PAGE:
New Nissan Leaf has got pedal power ... now will price give it pulling power?
First drive: Hush-quiet on the road, and special e-Pedal meant that I rarely had to use the brakes - even in busy California traffic
You can take a break from braking in Nissan's new electric car, the LEAF.
It took me a while to get used to its e-Pedal technology while driving around Pasadena, California, this week. But when I got it right, it was great.
Basically, the e-Pedal lets you accelerate, decelerate and stop just by adjusting pressure on the special pedal/accelerator. When I lifted off, regenerative and friction brakes automatically brought the car to a gradual stop.
And it stayed put on some slight slopes until I pressed the pedal again.
Of course - and this is important - you still have to use the conventional brake pedal for sudden stops (I did a couple of times). I reckon you'd master the best way to work the e-Pedal in a couple of days.
The secret is to judge the distance to stopping. I wasn't great at it initially, partly because I still had it in my head that I'd slow and then brake, but I improved a lot in the middle part of my drive before drifting a bit again. Just takes a little time.
But of course you needn't bother with it at all and can drive like you normally would. I had no bother accelerating though; this was quick and sharp.
The LEAF is due in Ireland in February with official prices disclosed mid-December. They have already announced pricing for a special launch version. Its trim level is third up the range from entry-grade and will cost €29,590. Interesting to see what the entry-level will be.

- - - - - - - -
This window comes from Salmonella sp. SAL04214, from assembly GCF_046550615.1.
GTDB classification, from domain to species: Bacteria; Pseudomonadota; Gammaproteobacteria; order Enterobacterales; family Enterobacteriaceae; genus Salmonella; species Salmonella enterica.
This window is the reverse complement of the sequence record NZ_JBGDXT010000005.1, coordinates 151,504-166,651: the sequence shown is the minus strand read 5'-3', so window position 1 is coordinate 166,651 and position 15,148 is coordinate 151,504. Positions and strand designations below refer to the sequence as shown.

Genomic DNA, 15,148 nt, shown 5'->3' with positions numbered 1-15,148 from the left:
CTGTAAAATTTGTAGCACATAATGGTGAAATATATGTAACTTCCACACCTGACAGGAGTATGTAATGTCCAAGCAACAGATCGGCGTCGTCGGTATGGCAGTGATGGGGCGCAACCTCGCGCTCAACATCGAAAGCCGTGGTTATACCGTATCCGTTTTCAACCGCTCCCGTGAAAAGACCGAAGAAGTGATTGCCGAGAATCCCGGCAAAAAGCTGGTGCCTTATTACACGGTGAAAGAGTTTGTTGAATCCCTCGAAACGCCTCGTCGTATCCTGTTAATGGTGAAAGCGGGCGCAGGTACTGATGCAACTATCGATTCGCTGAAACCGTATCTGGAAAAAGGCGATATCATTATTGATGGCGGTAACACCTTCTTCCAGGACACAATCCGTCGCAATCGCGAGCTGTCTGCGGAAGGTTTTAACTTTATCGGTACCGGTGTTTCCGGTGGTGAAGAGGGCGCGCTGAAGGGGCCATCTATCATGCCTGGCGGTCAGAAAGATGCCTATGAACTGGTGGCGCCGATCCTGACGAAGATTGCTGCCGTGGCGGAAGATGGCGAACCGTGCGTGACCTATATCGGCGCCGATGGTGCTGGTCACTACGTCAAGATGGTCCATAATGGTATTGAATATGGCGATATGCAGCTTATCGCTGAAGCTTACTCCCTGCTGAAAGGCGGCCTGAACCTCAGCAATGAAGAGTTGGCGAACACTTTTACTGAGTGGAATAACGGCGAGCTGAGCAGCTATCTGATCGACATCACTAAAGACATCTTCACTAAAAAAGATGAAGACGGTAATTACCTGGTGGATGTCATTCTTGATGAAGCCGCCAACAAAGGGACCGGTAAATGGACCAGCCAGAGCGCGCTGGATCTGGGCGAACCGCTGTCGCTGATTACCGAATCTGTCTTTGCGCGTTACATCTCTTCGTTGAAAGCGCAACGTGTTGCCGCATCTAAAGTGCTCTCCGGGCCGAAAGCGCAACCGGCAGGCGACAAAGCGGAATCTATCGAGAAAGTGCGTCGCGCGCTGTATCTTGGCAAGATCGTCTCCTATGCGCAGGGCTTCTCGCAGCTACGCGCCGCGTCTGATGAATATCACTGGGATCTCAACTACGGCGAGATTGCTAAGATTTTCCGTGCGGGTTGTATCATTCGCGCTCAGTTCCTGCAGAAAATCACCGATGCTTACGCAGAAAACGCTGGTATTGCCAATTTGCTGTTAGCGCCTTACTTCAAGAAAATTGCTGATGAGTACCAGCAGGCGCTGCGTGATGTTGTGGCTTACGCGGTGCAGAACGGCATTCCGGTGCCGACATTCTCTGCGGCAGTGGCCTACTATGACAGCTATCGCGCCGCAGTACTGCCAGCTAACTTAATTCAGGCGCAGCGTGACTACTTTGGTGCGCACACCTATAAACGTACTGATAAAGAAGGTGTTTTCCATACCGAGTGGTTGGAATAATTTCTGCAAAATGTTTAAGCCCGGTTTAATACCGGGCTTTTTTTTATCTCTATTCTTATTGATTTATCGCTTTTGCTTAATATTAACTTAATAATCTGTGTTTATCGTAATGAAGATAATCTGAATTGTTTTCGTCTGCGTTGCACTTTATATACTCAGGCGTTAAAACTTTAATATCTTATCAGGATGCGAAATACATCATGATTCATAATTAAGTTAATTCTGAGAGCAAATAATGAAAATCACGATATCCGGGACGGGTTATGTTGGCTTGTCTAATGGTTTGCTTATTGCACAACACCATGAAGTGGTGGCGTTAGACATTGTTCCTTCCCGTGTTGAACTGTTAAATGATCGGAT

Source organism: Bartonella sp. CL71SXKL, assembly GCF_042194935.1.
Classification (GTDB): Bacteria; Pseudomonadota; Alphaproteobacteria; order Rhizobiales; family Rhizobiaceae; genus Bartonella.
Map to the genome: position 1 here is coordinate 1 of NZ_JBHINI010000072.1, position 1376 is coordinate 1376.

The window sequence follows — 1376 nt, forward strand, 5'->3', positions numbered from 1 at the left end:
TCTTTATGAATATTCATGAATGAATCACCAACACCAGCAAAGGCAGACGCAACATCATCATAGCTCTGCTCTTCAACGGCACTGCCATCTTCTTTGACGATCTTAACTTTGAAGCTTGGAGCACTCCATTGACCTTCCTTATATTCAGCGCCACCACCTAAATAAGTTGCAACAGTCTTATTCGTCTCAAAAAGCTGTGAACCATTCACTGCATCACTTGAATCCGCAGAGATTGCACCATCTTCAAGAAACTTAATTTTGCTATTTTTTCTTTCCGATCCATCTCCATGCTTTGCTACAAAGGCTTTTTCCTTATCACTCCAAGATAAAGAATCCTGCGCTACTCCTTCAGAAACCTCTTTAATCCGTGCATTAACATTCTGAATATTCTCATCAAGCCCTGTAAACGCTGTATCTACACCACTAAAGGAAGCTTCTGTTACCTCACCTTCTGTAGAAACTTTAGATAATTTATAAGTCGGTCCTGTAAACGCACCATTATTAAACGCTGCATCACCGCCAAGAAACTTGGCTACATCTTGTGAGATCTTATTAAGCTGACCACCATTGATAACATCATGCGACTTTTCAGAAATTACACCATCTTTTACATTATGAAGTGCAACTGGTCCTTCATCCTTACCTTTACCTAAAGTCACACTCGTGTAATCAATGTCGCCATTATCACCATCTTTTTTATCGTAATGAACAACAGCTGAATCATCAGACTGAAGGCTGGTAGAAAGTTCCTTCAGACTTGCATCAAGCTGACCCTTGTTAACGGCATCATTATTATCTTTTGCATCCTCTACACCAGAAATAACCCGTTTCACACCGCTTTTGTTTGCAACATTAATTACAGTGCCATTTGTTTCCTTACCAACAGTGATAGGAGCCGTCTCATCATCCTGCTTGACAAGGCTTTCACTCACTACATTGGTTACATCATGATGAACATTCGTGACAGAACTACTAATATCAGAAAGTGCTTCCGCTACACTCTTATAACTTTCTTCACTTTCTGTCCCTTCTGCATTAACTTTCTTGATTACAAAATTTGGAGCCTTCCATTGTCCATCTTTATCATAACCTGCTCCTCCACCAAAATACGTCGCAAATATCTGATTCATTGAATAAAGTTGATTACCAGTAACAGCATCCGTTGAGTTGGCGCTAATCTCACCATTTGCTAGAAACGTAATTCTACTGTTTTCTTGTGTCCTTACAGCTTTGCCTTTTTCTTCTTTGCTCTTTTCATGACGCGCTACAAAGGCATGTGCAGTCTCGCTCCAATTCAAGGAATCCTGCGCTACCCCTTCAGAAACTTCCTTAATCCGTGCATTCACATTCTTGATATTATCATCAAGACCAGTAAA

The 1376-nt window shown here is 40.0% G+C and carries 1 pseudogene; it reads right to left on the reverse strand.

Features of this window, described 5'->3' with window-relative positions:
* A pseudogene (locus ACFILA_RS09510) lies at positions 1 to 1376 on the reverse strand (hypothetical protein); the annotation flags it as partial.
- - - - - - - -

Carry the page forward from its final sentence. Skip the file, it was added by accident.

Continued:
I can tell you that here in the US the new car is being priced at $690 less than the old one - a sign of an aggressive push in a market still madly in love with its gas guzzlers.
The new car looks immeasurably better and the inside is a lot easier to live with. I felt there was a smidgen more room, though it is marginally longer, wider, lower and built on the same platform as the current model.
The second row of seats (plenty of knee and headroom) was elevated, but my driving position felt quite high too. In a tasty cabin, the seats in my test model were excellent.
The one thing I noticed above all was the lack of noise. It must be one of the quietest, hushiest cars I've driven.
They are claiming its new e-powertrain gives it a 40kWh capacity (up 10kWh) and boosts range to 378km, but I'd say realistically you'll get 270km/280km.
The automaker is being criticised over not going for longer range, but counters with figures claiming typical owners will only need to charge once or twice a week.
There's an increase in torque and power (now 150PS) and a claimed top speed of 144 kmh. All made for a zippy drive, I can tell you.
The new lithium-ion battery pack takes four to 16 hours to charge on a home socket (from zero) and up to eight hours with a 6KW home charger. But you'll get a quick charge to 80pc on the public system in 40 minutes.
They have a ProPILOT driver assistance system - not as standard - which you can use to keep you centre lane and a safe distance from the car in front.
ProPILOT Park can control steering, acceleration, braking and gear selection to automatically guide the car into a parking spot.
In Ireland, the distributors expect buyer numbers to double (to 500 or so by my reckoning) next year, with the recent BIK relief adding momentum. Road tax is €120 and €10,000 combined VRT rebate and SEAI grants apply.
But price/spec and especially cost-to-change will be crucial. Like the e-Pedal, they're the factors that accelerate, or slow, people's inclination to go electric.